In order to aid the world, the Church must embody an honest relationship with God and lead others to do the same. Senior leaders and all others in the Church must not overlook the lament genre, which has such an important place in scripture for just such times as these.
So, as we walk this road together, let us think afresh how we might enable a deeper, richer level of honesty with ourselves and with God, as we cling to the hope of the resurrection that reaches into eternity.
We are good in this country at holding our nerve and steadying one another. But a pandemic is something else; you can’t touch the virus, see it or even know where it is. It may be spread by those who don’t even know they are infected. It is very serious for some, very mild for many. Nevertheless, the effect of the virus could drive us apart. To some extent it must do.
When someone we care for has it they must be isolated. That is particularly so for older people and the most vulnerable, the ones by whose bed we want to sit, and hold their hand, express our love with touch. As in epidemics throughout history the effects of this fear disturb us very deeply, and dread comes upon us.
The answer to conquering this fear is love that we receive. The tears of the child wakened by a bad dream are stilled by the embrace of someone who loves them. The uncertainty of someone of great age is often quietened with a familiar voice. The words of a friend can enable us to challenge the fears of illness to reduce our sense of threat. The UK has a culture of caring, expressed through the NHS, in Social Care, and in many other ways.
All of us, now, face a common threat, COVID-19. The question is, how do we find hope in these difficult circumstances? Hope comes both from what we can do and who we are.
The Archbishop of York Dr John Sentamu has today announced the appointment of The Revd Dr Amanda Bloor as the new Archdeacon of Cleveland.
Amanda is currently Priest in Charge of Holy Trinity Bembridge on the Isle of Wight and Assistant Diocesan Director of Ordinands in the Diocese of Portsmouth. Ordained in 2004, she has previously served as Chaplain and Diocesan Advisor in Women’s Ministry to the Bishop of Oxford, and as Area Director of Ordinands for Berkshire. She undertook Doctoral research in Clergy Wellbeing and has a keen interest in the flourishing of those engaged in ministry. She is also a Chaplain to the Army Cadet Force. Amanda is married to Mark and has two grown-up daughters.
Archbishop Sentamu said: “I very much look forward to welcoming Amanda to the Diocese of York and especially to her new ministry in the Archdeaconry of Cleveland. As well as her experience in a bishop’s team, her research on clergy wellbeing stands her in good stead to support everyone whose work and calling is to serve others in Jesus’ name.”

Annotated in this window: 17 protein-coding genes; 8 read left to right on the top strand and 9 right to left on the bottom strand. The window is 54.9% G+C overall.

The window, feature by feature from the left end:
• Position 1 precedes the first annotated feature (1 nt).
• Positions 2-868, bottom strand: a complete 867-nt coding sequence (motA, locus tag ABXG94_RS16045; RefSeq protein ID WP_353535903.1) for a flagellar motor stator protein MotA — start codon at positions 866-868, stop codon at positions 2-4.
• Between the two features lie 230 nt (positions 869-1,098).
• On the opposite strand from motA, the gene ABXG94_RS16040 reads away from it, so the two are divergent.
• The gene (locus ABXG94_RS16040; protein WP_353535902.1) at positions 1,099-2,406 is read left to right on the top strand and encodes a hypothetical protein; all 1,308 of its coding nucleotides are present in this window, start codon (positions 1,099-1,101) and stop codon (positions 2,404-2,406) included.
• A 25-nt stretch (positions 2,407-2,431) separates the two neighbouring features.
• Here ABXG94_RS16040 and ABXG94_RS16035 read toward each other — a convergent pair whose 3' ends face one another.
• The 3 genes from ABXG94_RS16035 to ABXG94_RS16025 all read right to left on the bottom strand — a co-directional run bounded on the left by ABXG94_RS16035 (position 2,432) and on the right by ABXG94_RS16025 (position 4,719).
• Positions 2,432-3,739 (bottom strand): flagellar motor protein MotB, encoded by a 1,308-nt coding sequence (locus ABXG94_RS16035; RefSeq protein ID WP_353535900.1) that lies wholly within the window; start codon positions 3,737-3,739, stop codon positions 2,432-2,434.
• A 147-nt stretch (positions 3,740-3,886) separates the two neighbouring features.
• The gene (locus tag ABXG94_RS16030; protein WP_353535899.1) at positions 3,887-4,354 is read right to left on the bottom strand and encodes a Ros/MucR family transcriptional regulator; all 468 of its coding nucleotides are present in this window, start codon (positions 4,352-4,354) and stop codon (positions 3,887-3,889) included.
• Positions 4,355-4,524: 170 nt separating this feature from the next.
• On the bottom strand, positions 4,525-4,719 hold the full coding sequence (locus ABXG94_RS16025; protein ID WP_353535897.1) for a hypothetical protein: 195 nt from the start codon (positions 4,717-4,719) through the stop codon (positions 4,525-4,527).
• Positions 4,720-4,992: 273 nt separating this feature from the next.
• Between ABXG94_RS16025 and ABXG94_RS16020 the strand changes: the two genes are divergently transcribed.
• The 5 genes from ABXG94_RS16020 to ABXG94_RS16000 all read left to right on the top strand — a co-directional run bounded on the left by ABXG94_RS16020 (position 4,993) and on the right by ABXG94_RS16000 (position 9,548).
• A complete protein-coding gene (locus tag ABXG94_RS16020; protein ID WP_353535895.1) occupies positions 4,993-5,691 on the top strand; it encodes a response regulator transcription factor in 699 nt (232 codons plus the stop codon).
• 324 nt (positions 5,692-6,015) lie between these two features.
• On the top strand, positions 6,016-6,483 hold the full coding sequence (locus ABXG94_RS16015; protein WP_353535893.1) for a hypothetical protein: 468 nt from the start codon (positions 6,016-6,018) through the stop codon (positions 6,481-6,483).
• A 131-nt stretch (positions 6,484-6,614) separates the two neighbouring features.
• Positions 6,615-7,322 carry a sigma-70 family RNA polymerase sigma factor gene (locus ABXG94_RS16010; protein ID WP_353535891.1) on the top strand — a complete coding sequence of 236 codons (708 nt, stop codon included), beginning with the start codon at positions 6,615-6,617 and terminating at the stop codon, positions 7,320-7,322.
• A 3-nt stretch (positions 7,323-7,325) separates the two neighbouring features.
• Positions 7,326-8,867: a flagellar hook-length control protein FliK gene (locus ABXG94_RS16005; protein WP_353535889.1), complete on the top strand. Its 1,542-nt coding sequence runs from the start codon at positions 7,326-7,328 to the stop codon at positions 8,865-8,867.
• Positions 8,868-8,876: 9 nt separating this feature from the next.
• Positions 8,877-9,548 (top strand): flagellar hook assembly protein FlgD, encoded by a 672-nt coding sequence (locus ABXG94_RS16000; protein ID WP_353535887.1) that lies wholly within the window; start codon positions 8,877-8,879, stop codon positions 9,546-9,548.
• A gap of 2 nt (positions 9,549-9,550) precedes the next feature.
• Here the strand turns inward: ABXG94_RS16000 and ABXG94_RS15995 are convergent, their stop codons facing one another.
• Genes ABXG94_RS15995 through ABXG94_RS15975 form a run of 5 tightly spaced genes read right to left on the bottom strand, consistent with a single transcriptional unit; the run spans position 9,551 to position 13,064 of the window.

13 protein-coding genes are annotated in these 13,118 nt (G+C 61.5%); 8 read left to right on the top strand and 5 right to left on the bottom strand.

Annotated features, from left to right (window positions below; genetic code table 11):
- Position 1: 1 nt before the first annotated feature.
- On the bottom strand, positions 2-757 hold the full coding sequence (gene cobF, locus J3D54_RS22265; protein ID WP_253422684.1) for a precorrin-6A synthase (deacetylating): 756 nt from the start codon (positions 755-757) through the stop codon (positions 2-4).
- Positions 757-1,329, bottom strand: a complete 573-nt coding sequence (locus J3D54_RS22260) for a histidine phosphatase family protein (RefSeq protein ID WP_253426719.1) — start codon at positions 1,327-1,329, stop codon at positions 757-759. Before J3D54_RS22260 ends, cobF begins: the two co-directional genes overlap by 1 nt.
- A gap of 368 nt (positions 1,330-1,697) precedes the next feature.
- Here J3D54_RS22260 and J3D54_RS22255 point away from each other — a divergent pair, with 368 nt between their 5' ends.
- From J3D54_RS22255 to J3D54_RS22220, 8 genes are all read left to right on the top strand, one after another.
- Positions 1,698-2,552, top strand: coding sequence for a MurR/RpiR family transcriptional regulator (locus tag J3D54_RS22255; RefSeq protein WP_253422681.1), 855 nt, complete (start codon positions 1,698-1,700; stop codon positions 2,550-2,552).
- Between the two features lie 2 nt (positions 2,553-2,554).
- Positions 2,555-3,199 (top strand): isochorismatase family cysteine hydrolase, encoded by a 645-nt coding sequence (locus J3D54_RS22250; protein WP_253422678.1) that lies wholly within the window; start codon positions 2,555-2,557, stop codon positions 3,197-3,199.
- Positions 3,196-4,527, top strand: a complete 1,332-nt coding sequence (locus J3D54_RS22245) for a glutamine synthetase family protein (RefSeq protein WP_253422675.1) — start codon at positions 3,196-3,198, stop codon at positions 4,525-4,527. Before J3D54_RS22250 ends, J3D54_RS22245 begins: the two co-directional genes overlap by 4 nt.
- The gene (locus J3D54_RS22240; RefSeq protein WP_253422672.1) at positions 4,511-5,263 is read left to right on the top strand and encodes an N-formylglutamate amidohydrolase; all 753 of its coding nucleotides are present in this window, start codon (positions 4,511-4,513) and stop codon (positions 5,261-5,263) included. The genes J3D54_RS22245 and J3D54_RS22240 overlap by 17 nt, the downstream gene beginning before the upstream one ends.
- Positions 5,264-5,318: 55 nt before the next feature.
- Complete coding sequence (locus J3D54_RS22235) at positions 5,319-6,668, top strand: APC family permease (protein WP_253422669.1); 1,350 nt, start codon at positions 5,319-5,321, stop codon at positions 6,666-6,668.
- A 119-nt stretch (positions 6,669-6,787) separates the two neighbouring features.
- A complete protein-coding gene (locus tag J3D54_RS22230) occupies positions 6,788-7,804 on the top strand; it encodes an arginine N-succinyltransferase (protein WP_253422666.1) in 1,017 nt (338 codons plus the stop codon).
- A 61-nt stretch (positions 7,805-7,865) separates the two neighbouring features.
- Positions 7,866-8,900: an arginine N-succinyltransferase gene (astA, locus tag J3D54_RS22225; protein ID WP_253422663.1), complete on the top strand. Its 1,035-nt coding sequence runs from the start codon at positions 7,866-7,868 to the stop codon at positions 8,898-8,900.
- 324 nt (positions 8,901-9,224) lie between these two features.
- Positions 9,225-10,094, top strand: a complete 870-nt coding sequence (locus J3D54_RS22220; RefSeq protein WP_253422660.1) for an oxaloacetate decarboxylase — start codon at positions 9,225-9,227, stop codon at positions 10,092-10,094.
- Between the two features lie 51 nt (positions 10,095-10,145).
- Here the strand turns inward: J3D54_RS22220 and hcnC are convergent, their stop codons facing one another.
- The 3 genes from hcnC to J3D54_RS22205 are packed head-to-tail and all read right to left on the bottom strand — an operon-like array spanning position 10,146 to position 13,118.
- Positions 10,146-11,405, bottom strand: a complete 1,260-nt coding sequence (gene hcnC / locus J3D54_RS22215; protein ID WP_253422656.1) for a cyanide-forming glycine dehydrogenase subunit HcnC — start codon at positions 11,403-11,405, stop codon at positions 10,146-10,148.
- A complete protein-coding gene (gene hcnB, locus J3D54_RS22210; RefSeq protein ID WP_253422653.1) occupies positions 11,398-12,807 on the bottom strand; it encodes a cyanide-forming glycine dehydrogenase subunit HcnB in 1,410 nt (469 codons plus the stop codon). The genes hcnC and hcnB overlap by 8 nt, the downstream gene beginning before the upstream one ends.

— Martyn Percy (@MartynPercy) March 3, 2020
The two rivals are under increasing international pressure to meet a deadline of 22 February to implement a power-sharing deal.
The US last year warned that it would impose sanctions on anyone working against the peace process.
Pope Francis and Archbishop of Canterbury Justin Welby, spiritual leader of the Anglican Church, have said they will visit South Sudan once a national unity government is formed.
Sudan’s former strongman president, Omar al-Bashir, has spent years evading justice for alleged war crimes committed almost two decades ago. But the ex-dictator now seems set to face the music after Sudan’s transitional government said that it would hand the 76-year-old over to the International Criminal Court (ICC) to face charges including an allegation of genocide. Here’s what you need to know about Omar al-Bashir and the events that led him here.
The wily and brutal Omar al-Bashir assumed power in Sudan in an Islamist-backed coup in 1989, and quickly ramped up the Arab-dominated government’s long-running war against black and Christian separatists in the country’s oil rich South. Al-Bashir, who was ousted by mass protests against his longstanding autocracy last year, has been wanted by the top international court since 2009 over mass atrocities committed by government militia in the western region of Darfur, where 300,000 people were killed and almost 3 million were displaced.
Since being pushed from power, Al-Bashir has been sentenced by a Sudanese court to two years in a correctional facility on corruption charges (in Sudan people over the age of 70 can’t serve jail terms) but his years of alleged crimes against humanity have not been reckoned with.
Sudan’s former strongman president, Omar al-Bashir, has spent years evading justice for alleged war crimes in Darfur. Is he finally going to be sent to the International Criminal Court to face the music? https://t.co/hhl4EurV75
— ian bremmer (@ianbremmer) February 14, 2020
(Christian Today) Ben Bradshaw MP warns Church of England its established status is at threat over civil partnerships stance
Labour MP Ben Bradshaw today told the House of Commons that “serious questions” will be asked about the Church of England’s established status if it stands by its position on opposite-sex civil partnerships.
In the Commons on Thursday, Mr Bradshaw grilled Andrew Selous, the Second Church Estates Commissioner, on the guidance….